Destruction of an icon is not an indictable offence under Australian law, which is fortunate for the CEO and board of Coles. If it were, they could have been incarcerated for their work in plundering one of Australia’s great retail institutions.
The performance of John Fletcher and the rest of the Coles board — culminating last Friday with an unbelievable 10% profit downgrade followed by the announcement that the whole company was up for auction – must rate as one of the most incompetent pantomimes in Australian corporate history. So appallingly have they managed Coles that if they had not followed the profit downgrade with a “for sale” sign, the shares would have plummeted and Fletcher & Co would have lost their jobs. In other words, they sold the company to save their bacon and keep shareholders at bay.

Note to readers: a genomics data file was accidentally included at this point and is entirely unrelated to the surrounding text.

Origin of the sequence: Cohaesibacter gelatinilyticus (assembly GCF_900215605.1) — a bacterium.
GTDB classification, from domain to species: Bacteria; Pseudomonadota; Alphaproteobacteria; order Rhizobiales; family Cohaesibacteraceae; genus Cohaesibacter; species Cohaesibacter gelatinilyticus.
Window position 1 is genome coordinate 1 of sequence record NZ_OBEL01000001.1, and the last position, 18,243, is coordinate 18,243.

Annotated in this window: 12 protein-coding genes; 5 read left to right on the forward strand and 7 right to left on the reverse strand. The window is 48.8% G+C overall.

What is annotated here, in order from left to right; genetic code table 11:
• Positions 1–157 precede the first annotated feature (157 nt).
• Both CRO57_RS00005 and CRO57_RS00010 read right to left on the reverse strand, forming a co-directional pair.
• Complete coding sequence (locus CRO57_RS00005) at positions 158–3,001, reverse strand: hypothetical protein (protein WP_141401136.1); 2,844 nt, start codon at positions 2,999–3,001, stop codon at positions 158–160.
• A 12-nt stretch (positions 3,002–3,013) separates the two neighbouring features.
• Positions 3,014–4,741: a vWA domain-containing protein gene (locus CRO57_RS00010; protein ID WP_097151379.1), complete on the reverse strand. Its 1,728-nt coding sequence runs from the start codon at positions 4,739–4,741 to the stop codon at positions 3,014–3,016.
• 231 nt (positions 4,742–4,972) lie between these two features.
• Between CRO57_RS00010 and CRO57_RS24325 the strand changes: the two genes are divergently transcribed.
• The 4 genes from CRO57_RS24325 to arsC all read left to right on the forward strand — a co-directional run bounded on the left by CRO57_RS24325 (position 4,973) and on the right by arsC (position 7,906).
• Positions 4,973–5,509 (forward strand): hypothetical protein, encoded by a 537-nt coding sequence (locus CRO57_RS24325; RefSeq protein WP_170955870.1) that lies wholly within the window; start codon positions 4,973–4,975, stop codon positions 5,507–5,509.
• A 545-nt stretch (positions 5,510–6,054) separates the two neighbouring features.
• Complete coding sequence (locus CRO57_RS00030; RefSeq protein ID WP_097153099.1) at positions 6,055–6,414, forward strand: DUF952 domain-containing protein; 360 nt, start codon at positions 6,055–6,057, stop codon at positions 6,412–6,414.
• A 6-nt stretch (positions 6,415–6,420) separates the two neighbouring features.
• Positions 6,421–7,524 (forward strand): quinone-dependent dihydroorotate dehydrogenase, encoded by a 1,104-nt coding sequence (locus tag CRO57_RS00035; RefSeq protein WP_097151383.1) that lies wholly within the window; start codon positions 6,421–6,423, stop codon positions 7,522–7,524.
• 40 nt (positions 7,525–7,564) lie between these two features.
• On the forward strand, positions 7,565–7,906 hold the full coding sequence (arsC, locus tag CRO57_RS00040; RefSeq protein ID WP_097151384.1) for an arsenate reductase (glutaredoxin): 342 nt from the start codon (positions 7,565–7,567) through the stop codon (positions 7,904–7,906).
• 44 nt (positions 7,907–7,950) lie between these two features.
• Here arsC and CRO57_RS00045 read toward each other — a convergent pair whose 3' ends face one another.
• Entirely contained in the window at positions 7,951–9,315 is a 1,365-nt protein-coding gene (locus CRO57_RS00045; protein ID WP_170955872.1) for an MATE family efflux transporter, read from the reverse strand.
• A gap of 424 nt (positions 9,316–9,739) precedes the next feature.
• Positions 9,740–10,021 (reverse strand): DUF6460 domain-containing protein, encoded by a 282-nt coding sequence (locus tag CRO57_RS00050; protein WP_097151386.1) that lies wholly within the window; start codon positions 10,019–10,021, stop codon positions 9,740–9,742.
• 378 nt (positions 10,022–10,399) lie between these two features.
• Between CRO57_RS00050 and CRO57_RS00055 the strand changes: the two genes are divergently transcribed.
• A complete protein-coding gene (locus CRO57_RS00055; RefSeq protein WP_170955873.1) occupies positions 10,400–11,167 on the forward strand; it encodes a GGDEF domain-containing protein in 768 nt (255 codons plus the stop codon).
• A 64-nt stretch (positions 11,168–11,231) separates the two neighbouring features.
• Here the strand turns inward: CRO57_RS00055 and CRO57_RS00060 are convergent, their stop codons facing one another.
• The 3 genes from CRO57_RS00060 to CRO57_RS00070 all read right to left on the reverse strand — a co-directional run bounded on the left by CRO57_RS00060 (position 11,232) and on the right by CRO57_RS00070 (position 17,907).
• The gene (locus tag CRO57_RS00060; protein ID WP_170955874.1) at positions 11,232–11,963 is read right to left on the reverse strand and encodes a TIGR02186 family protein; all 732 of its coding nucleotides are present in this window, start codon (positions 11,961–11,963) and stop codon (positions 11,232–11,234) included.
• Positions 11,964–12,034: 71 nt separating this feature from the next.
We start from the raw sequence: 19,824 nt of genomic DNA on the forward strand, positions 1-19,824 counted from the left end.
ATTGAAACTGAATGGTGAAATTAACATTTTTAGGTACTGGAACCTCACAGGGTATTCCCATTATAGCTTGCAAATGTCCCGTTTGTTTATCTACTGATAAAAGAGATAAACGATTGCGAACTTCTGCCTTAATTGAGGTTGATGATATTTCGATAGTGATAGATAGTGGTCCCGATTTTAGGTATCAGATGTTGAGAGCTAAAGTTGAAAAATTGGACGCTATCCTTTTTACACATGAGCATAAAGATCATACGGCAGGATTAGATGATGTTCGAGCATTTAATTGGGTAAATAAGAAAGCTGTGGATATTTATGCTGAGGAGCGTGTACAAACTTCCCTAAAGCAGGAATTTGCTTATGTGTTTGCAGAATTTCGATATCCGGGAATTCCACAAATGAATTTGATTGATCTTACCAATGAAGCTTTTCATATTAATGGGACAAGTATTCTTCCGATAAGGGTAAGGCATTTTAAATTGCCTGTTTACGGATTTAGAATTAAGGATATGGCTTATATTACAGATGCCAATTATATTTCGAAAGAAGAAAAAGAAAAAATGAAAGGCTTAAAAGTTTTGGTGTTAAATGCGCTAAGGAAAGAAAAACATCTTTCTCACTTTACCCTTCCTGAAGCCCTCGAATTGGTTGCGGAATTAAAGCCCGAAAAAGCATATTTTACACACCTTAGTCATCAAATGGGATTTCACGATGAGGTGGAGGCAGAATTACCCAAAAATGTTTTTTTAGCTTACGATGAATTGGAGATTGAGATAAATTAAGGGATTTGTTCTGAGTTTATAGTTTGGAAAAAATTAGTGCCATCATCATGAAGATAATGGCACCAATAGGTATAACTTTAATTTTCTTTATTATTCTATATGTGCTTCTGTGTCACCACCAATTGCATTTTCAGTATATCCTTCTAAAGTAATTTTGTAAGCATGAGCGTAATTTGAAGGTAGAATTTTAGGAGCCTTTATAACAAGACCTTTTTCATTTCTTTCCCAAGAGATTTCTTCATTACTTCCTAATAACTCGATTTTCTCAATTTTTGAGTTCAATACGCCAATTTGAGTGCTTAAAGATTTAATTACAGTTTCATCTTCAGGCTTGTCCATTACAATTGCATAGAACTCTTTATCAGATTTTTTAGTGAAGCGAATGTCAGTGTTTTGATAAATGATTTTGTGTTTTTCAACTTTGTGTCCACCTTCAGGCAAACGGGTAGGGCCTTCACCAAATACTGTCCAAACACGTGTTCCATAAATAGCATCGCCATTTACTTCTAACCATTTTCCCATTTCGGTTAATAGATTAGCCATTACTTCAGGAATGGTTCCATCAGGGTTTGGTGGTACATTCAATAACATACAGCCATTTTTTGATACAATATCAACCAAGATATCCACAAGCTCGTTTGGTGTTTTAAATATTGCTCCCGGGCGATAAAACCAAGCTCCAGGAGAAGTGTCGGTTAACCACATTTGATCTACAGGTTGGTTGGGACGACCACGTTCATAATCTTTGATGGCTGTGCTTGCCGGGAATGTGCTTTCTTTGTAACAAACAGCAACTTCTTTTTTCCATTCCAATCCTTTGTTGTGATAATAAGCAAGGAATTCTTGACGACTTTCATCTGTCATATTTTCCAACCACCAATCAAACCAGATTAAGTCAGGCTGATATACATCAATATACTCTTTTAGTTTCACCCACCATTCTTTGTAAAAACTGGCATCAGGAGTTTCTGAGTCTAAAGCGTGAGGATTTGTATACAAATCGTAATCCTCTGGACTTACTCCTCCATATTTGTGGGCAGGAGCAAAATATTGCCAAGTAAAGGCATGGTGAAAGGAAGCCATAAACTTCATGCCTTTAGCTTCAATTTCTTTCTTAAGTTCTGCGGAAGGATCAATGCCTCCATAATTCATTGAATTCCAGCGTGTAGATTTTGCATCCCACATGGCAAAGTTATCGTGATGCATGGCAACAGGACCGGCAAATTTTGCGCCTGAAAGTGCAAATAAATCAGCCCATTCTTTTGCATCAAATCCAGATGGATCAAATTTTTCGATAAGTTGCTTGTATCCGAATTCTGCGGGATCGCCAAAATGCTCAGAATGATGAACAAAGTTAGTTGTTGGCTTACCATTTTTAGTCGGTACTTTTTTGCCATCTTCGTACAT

But this is retail – and there’s more! For not only do we get the dismantling of Coles and its likely sale to foreign owners. Fletcher also stands to walk away with more than $50 million for his incompetence and Coles chairman Rick Allert has $1.14 million in retirement benefits awaiting him, having already pocketed almost $1.2 million over the last two years.
White collar offences don’t come much worse than these, even if they are tarted up to look nice for the buyers and shareholders.